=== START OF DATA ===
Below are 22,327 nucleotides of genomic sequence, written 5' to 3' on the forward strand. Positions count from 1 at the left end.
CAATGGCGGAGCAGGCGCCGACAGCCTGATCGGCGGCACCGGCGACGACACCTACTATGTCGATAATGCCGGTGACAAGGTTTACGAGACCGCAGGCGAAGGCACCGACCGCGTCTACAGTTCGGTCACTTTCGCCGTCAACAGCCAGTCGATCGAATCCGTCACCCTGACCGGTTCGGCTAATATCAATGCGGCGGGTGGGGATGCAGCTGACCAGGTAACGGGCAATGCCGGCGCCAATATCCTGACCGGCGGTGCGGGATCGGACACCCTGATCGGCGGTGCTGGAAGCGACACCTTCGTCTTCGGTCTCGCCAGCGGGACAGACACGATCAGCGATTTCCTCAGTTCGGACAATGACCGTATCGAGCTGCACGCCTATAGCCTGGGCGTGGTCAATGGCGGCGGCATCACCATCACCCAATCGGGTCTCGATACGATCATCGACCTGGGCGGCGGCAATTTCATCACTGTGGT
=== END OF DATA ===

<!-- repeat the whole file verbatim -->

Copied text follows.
Below are 22,327 nucleotides of genomic sequence, written 5' to 3' on the forward strand. Positions count from 1 at the left end.
CAATGGCGGAGCAGGCGCCGACAGCCTGATCGGCGGCACCGGCGACGACACCTACTATGTCGATAATGCCGGTGACAAGGTTTACGAGACCGCAGGCGAAGGCACCGACCGCGTCTACAGTTCGGTCACTTTCGCCGTCAACAGCCAGTCGATCGAATCCGTCACCCTGACCGGTTCGGCTAATATCAATGCGGCGGGTGGGGATGCAGCTGACCAGGTAACGGGCAATGCCGGCGCCAATATCCTGACCGGCGGTGCGGGATCGGACACCCTGATCGGCGGTGCTGGAAGCGACACCTTCGTCTTCGGTCTCGCCAGCGGGACAGACACGATCAGCGATTTCCTCAGTTCGGACAATGACCGTATCGAGCTGCACGCCTATAGCCTGGGCGTGGTCAATGGCGGCGGCATCACCATCACCCAATCGGGTCTCGATACGATCATCGACCTGGGCGGCGGCAATTTCATCACTGTGGT